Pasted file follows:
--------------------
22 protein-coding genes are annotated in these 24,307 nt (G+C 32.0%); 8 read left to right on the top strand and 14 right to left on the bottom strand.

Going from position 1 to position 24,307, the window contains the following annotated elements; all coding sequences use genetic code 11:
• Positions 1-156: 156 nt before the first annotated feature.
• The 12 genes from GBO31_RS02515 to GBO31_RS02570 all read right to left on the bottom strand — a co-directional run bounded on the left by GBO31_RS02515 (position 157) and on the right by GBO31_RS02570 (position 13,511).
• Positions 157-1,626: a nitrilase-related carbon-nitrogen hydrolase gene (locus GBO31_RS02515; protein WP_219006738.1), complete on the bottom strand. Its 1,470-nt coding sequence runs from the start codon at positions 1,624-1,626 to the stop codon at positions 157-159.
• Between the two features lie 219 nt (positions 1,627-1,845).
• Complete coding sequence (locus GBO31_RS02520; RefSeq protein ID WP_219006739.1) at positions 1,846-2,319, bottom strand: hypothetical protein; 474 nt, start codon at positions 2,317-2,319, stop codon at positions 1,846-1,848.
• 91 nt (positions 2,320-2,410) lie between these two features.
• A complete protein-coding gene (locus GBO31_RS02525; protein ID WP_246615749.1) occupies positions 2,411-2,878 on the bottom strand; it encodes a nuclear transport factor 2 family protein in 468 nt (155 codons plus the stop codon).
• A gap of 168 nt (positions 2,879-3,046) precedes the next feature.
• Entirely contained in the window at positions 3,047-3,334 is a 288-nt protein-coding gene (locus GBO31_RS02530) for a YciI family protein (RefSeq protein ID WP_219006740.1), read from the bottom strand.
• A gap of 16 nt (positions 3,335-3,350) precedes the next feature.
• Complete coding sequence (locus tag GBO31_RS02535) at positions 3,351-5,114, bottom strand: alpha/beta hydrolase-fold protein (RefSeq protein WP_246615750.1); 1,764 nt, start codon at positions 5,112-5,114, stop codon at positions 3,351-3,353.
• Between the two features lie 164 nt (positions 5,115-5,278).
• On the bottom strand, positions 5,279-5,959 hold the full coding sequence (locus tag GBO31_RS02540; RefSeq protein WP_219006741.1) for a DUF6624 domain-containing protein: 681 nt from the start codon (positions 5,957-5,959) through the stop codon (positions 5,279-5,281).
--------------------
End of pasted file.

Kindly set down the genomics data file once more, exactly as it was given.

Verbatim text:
22 protein-coding genes are annotated in these 24,307 nt (G+C 32.0%); 8 read left to right on the top strand and 14 right to left on the bottom strand.

Going from position 1 to position 24,307, the window contains the following annotated elements; all coding sequences use genetic code 11:
• Positions 1-156: 156 nt before the first annotated feature.
• The 12 genes from GBO31_RS02515 to GBO31_RS02570 all read right to left on the bottom strand — a co-directional run bounded on the left by GBO31_RS02515 (position 157) and on the right by GBO31_RS02570 (position 13,511).
• Positions 157-1,626: a nitrilase-related carbon-nitrogen hydrolase gene (locus GBO31_RS02515; protein WP_219006738.1), complete on the bottom strand. Its 1,470-nt coding sequence runs from the start codon at positions 1,624-1,626 to the stop codon at positions 157-159.
• Between the two features lie 219 nt (positions 1,627-1,845).
• Complete coding sequence (locus GBO31_RS02520; RefSeq protein ID WP_219006739.1) at positions 1,846-2,319, bottom strand: hypothetical protein; 474 nt, start codon at positions 2,317-2,319, stop codon at positions 1,846-1,848.
• 91 nt (positions 2,320-2,410) lie between these two features.
• A complete protein-coding gene (locus GBO31_RS02525; protein ID WP_246615749.1) occupies positions 2,411-2,878 on the bottom strand; it encodes a nuclear transport factor 2 family protein in 468 nt (155 codons plus the stop codon).
• A gap of 168 nt (positions 2,879-3,046) precedes the next feature.
• Entirely contained in the window at positions 3,047-3,334 is a 288-nt protein-coding gene (locus GBO31_RS02530) for a YciI family protein (RefSeq protein ID WP_219006740.1), read from the bottom strand.
• A gap of 16 nt (positions 3,335-3,350) precedes the next feature.
• Complete coding sequence (locus tag GBO31_RS02535) at positions 3,351-5,114, bottom strand: alpha/beta hydrolase-fold protein (RefSeq protein WP_246615750.1); 1,764 nt, start codon at positions 5,112-5,114, stop codon at positions 3,351-3,353.
• Between the two features lie 164 nt (positions 5,115-5,278).
• On the bottom strand, positions 5,279-5,959 hold the full coding sequence (locus tag GBO31_RS02540; RefSeq protein WP_219006741.1) for a DUF6624 domain-containing protein: 681 nt from the start codon (positions 5,957-5,959) through the stop codon (positions 5,279-5,281).